It was three days after Trudi’s birth that Gertrud Montag fled from her bedroom and from the cries of the infant that caused her breasts to sting with unspilled milk. Blood from her hollowed womb had blossomed through the front of her batiste nightgown by the time Herr Pastor Schüler found her behind St. Martin’s Church, her arms spread across the door of the sacristy as if to keep him from entering. Without thinking, he crossed himself as though compelled to imitate the contour of her body. While he tried to loosen her hands from the door and pull her into the sacristy to protect her shame, one of the altar boys ran to summon Trudi’s father, who quickly hobbled the two blocks from the pay-library, where the people of Burgdorf continued to borrow those trashy romances and detective novels that Herr Pastor Schüler preached against in his Sunday sermons.

Leo Montag carried his wife home, wrapped in one of the altar cloths. Her blood seeped into the ancient lace, and although the pastor’s housekeeper would soak the cloth in salt water, the stains would merely fade into rose-colored clouds. Soon Gertrud was back at the sacristy door—properly dressed—was the priest’s first thought when he discovered her in her wool dress and her husband’s gray cardigan, even though the air was moist and much hotter than he liked it. Already he felt the itch of his sweat on his chest and beneath his private parts, a sweat he detested yet was unable to restrain with anything except medicated foot powder that left bone-colored rings on his garments and a chalky trace of dust on the tops of his shoes.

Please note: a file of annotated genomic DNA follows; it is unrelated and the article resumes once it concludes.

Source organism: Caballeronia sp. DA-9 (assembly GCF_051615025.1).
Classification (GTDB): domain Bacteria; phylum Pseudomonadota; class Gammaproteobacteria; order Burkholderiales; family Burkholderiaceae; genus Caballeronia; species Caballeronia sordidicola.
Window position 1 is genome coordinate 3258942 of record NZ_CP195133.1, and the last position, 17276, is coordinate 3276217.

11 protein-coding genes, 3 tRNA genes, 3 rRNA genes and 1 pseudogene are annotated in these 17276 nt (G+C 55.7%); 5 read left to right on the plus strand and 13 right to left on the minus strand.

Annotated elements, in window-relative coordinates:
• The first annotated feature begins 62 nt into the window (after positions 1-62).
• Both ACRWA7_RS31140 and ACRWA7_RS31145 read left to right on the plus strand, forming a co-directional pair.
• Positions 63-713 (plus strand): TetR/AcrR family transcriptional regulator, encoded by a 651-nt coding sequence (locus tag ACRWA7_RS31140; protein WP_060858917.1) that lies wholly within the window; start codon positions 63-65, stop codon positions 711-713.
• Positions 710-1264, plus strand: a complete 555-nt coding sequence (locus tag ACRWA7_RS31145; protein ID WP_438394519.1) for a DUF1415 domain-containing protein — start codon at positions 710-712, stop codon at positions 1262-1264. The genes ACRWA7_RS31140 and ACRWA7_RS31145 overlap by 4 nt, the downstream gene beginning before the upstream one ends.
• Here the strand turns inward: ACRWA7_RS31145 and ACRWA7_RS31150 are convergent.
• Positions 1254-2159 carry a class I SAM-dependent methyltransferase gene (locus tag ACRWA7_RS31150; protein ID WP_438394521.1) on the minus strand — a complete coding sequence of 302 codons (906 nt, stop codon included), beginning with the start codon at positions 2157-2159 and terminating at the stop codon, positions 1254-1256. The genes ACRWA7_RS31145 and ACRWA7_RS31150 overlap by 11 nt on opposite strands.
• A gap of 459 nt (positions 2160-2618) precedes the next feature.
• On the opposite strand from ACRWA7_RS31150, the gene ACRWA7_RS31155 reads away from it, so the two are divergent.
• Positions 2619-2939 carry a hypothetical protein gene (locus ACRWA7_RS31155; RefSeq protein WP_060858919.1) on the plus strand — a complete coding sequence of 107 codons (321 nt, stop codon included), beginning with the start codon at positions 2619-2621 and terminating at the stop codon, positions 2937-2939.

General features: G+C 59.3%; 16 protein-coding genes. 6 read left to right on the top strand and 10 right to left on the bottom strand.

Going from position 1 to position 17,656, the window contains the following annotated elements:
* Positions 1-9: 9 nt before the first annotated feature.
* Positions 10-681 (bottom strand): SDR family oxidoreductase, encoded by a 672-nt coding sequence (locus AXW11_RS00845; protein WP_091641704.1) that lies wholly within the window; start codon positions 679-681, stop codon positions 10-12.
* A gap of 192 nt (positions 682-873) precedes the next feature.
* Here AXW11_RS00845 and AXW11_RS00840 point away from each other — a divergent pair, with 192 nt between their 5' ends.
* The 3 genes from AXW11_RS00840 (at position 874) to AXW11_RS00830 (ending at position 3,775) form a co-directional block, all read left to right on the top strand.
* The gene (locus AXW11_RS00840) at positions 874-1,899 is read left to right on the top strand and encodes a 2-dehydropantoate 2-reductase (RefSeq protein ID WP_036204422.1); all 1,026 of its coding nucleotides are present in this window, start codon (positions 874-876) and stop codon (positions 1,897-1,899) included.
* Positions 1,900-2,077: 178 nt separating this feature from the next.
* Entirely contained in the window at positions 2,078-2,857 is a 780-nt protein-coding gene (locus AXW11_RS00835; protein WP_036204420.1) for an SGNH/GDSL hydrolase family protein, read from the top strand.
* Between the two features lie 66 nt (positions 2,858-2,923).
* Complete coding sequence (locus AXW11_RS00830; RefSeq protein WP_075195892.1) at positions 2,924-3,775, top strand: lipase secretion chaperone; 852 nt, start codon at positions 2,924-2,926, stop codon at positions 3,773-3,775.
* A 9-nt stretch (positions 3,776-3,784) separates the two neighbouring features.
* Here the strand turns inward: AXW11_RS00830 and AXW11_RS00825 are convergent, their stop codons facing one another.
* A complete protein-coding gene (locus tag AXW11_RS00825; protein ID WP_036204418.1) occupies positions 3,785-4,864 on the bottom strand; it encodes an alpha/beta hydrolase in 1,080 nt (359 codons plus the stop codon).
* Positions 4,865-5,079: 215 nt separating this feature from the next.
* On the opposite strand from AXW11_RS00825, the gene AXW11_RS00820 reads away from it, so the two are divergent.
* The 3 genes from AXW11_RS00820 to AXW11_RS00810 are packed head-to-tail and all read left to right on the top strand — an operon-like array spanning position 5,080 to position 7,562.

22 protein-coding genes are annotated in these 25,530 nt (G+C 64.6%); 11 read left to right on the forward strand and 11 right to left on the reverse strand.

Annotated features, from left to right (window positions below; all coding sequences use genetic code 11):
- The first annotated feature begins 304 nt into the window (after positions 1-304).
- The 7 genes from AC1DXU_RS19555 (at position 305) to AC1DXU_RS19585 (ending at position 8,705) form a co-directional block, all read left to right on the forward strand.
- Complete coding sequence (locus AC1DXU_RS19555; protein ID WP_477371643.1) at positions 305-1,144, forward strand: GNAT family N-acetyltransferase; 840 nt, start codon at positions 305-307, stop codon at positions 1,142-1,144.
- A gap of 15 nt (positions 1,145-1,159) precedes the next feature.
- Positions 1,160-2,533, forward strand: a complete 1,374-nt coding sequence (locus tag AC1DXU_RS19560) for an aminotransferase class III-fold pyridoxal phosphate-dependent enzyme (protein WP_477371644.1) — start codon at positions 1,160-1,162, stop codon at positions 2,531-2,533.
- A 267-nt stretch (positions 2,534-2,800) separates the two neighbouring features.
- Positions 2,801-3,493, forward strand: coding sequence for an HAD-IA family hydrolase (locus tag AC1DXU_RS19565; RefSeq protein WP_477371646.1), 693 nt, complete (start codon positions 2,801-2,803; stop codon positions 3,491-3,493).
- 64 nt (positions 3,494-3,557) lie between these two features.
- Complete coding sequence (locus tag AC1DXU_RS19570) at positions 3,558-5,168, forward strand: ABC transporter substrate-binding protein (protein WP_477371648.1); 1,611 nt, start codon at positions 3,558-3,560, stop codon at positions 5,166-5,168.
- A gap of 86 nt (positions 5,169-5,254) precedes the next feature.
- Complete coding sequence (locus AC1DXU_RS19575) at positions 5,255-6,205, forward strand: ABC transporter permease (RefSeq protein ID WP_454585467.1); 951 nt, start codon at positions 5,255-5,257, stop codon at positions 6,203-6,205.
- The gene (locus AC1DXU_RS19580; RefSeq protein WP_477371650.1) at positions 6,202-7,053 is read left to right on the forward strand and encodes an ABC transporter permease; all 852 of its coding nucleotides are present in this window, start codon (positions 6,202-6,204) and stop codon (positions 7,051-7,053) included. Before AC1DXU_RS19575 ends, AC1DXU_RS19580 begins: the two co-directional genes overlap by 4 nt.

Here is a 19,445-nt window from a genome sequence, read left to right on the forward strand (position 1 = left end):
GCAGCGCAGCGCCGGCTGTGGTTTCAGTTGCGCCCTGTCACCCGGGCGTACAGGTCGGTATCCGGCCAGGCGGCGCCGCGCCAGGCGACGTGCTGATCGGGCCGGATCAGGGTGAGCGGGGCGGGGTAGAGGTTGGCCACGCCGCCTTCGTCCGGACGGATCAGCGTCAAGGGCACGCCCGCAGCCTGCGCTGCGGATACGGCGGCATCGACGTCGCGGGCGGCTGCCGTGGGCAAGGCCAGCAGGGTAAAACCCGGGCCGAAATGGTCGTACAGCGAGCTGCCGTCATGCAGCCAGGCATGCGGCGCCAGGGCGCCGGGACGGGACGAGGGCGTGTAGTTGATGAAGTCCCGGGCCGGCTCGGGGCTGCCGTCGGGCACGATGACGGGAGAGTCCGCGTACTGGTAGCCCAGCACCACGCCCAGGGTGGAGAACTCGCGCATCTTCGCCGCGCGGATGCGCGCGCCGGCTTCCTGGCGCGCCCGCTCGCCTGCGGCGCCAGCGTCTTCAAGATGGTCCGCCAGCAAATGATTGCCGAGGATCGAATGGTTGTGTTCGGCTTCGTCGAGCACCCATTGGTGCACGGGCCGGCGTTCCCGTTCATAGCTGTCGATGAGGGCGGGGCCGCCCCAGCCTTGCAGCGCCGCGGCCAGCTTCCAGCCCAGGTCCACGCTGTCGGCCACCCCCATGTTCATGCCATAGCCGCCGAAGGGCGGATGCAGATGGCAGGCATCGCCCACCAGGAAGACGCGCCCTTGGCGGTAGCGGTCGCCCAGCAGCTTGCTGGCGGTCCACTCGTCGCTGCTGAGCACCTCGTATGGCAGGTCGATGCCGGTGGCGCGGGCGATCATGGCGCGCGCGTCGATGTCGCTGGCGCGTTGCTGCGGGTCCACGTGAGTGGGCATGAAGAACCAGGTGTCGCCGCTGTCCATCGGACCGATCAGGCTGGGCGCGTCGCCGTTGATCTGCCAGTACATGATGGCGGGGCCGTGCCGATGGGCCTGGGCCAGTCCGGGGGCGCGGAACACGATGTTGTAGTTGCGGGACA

The pastor—whose round face made you expect a heavy person when you initially met him—stood at a safe distance from Gertrud Montag, his slight body bent toward her. Pigeons picked at the ground around his feet and scattered when he reached into his pocket to disentangle his handkerchief from his rosary. He blotted his neck.

Why are you here? he inquired.

She raised her eyes to trace the path of a white stork that glided on lazy wings across the open market and headed for the roof of the Rathaus—town hall—its long amber legs trailing across the clay tiles before it landed next to the chimney. From the open windows of the bakery, a block away, drifted the yeast scent of warm bread. Two dachshunds yipped at the hooves of the ragman’s horse.